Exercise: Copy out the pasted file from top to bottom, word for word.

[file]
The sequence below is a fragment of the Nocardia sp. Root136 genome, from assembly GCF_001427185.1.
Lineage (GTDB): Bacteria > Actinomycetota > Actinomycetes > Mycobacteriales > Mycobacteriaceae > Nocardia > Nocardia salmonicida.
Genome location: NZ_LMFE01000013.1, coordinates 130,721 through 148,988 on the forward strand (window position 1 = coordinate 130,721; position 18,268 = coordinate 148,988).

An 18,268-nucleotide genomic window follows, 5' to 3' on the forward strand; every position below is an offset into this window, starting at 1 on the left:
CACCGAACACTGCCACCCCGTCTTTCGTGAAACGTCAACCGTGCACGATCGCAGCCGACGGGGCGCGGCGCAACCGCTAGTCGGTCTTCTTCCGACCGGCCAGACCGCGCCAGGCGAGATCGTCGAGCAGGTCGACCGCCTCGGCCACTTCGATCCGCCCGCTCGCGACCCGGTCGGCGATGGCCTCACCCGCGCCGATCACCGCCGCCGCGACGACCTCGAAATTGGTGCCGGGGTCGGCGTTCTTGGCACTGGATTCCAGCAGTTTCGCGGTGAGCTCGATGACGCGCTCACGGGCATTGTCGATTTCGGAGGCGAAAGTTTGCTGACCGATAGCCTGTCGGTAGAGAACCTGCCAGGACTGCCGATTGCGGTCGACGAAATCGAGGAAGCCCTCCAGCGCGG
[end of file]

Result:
The sequence below is a fragment of the Nocardia sp. Root136 genome, from assembly GCF_001427185.1.
Lineage (GTDB): Bacteria > Actinomycetota > Actinomycetes > Mycobacteriales > Mycobacteriaceae > Nocardia > Nocardia salmonicida.
Genome location: NZ_LMFE01000013.1, coordinates 130,721 through 148,988 on the forward strand (window position 1 = coordinate 130,721; position 18,268 = coordinate 148,988).

An 18,268-nucleotide genomic window follows, 5' to 3' on the forward strand; every position below is an offset into this window, starting at 1 on the left:
CACCGAACACTGCCACCCCGTCTTTCGTGAAACGTCAACCGTGCACGATCGCAGCCGACGGGGCGCGGCGCAACCGCTAGTCGGTCTTCTTCCGACCGGCCAGACCGCGCCAGGCGAGATCGTCGAGCAGGTCGACCGCCTCGGCCACTTCGATCCGCCCGCTCGCGACCCGGTCGGCGATGGCCTCACCCGCGCCGATCACCGCCGCCGCGACGACCTCGAAATTGGTGCCGGGGTCGGCGTTCTTGGCACTGGATTCCAGCAGTTTCGCGGTGAGCTCGATGACGCGCTCACGGGCATTGTCGATTTCGGAGGCGAAAGTTTGCTGACCGATAGCCTGTCGGTAGAGAACCTGCCAGGACTGCCGATTGCGGTCGACGAAATCGAGGAAGCCCTCCAGCGCGG